• Do nurses receive adequate breaks? Many of our nurses work 12 hour shifts. Barton Health offers three 15-minute breaks per 12 hour shift in addition to a 30 minute meal period, so our nurses are rested and ready to provide exceptional care. If a nurse cannot take their third break. Barton then pays them for one additional hour based on the missed 15-minute break, in compliance with California law.

    Barton Health offers 15 minute break periods exceeding the 10 minute break periods required by California law.

       Breaks per Shift
    CA Law  3 10-minute breaks per shift
    Barton Health   3 15-minute breaks per shift
  • What healthcare benefits does Barton provide its nurses? Barton provides all employees with three health plans to choose from. The plans provide coverage levels with differing deductibles: two PPO plans with different premiums and deductibles ($750 or $2,500) or a high deductible health saving account (HSA) that falls between the two PPOs in terms of cost, but includes a deductible that must be met before the financial benefits kick in.

    Our least expensive plan costs $40-$120 per pay period, depending if the employee insures only themselves or their family. If the employee opts to participate in Barton’s wellness program, that premium drops 50 percent, to $20 for an individual and $60 for a full family. Each option includes this 50 percent reduction to the premium if the employee participates in Barton’s wellness plan, which helps employees achieve optimum health by offering education, classes, and support toward other health-related goals such as weight loss and smoking cessation.

    Additionally, copays for the PPO plans are deeply discounted, and don't require employees to meet deductibles, if the employee uses a Barton facility or provider. Some examples include:
    • Doctor visits and urgent care: $25 per visit
    • Rehabilitation: $25 per visit
    • MRI/ CT/ PET: $250
    • Inpatient hospital visit: $750 per admission
    • X-rays and Lab: $35
    • Generic drugs: $15
  • Does Barton send its employees to Collections? Barton treats all patients the same and utilizes common billing practices following hospital national standards. Employees, just like all other patients, are expected to pay their bills or set up a payment plan within 90 days of receiving their first statement.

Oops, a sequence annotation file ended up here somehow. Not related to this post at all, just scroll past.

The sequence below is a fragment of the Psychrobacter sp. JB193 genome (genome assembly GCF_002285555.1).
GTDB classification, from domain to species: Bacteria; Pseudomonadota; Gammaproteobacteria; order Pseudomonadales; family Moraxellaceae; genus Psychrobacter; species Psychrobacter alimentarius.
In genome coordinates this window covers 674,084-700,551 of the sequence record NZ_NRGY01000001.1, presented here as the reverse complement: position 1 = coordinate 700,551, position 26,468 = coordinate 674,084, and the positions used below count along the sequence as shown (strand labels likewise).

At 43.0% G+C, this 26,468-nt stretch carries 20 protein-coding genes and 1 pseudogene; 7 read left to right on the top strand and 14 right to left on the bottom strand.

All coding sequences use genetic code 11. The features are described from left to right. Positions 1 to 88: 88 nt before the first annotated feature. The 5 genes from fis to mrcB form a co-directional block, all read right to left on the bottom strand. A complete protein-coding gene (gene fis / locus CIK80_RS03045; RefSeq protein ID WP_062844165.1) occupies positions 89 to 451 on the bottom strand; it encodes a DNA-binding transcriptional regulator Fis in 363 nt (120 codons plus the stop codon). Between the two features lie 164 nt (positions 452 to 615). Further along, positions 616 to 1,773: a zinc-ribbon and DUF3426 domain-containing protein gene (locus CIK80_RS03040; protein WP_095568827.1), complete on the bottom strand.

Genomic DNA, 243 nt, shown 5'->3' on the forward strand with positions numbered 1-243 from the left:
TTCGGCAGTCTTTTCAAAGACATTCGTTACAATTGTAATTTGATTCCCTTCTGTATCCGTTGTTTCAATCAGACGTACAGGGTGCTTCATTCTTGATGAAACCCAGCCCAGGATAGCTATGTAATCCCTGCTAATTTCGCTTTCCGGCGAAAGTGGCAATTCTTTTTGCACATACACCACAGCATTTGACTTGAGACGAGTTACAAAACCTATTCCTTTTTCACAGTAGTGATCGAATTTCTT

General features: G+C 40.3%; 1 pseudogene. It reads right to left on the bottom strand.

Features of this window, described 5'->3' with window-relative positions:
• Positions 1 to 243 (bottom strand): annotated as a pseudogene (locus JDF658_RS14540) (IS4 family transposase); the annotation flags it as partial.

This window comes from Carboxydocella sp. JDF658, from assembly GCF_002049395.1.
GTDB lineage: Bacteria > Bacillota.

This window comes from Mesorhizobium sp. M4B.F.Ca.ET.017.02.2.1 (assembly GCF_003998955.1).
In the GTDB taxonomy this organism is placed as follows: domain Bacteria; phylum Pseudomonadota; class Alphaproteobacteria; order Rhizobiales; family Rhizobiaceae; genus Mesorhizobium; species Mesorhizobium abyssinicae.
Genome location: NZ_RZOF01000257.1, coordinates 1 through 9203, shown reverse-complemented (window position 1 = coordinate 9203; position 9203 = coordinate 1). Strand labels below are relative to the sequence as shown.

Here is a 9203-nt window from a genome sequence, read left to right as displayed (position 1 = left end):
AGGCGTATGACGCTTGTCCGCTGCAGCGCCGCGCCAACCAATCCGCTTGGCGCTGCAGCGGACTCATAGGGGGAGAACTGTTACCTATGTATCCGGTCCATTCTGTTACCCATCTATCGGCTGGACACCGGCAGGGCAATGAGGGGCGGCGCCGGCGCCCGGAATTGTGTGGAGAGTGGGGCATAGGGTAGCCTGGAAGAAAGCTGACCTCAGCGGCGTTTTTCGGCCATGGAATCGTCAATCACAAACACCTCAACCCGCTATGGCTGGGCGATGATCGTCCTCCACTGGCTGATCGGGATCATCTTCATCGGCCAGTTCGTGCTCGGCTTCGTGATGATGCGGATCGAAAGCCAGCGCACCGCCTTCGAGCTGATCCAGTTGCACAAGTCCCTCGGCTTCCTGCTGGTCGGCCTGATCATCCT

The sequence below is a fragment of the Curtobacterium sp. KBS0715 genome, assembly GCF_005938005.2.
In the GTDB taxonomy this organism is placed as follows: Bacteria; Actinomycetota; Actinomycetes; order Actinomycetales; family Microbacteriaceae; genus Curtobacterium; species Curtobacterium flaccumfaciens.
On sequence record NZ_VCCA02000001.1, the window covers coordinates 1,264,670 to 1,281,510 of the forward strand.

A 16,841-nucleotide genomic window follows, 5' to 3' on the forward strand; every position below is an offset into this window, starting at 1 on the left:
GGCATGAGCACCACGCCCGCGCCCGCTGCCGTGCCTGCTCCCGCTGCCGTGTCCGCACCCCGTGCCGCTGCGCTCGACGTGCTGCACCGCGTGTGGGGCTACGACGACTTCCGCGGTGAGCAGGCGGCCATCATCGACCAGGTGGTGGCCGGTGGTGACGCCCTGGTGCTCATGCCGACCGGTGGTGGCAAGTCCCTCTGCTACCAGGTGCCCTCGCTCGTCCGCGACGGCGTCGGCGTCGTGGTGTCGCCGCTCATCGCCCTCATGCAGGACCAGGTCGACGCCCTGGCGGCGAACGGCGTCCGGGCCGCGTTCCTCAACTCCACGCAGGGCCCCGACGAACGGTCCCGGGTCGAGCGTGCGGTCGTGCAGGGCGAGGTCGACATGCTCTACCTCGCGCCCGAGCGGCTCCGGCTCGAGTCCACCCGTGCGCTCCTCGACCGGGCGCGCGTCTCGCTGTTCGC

After the insurance company has paid its part of a patient’s bill, Barton sends a statement to patients every 28 days asking for payment or asking patients to set up a payment plan. After three statements, if there is no patient response, Barton sends a pre-collection letter. The pre-collection letter informs a patient that payment is expected and they are encouraged to take advantage of an interest-free payment plan, which they have 10 days to establish. If no patient response or payment plan is made only then will the account be sent to Barton’s outside collection agencies. A patient is only sent to collections after months of multiple communications and without payment in full or an interest-free payment plan set-up.

    Barton has provided the union with information stating that between 2014 and 2018 an average of thirteen nurses per year (which equates to 7%) were sent to collections for not paying their medical bill in full or setting up an interest-free payment plan.
  • What does Barton do with its profits? As an independent, non-profit hospital, Barton Health reinvests all of its earnings back into the health system to provide care for the community we serve. This includes contracting quality providers, purchasing modern technology and equipment to save lives, and offering a breadth of services for our community. Over the last 5 years, Barton has invested $65 million back into the health system.
  • If nurses strike, will the hospital remain opened? All services at Barton Memorial Hospital will remain open to serve the community. We have made arrangements during the event a strike is called to hire qualified replacement nurses. The staffing agency is well known for employing nurses with experience during labor actions. Barton has made clear to the staffing agency all the necessary qualifications needed in each department. These experienced, high-quality nurses will work alongside Barton staff, leaders and physicians providing the care needed to our patients and community.

    The Lake Tahoe Surgery Center will reschedule patients during this time period to either Barton Memorial Hospital.
  • How long will replacement nurses be used? When hospitals and healthcare providers receive a strike notice from CNA – which has occurred numerous times over the years – the union knows that healthcare providers such as Barton Health are required to hire qualified replacement nurses to replace striking nurses. Barton's contract with the staffing agency requires a 5-day minimum for the replacement nurses, which is standard. The National Labor Relations Board has upheld as lawful healthcare employers' right to a 5-day replacement period for contract nurses to work.
  • Will this affect patient care? No, Barton Health will maintain the mandated amount of nursing care using qualified RNs. Patient safety is of utmost importance and safe patient-nurse ratios will not be compromised.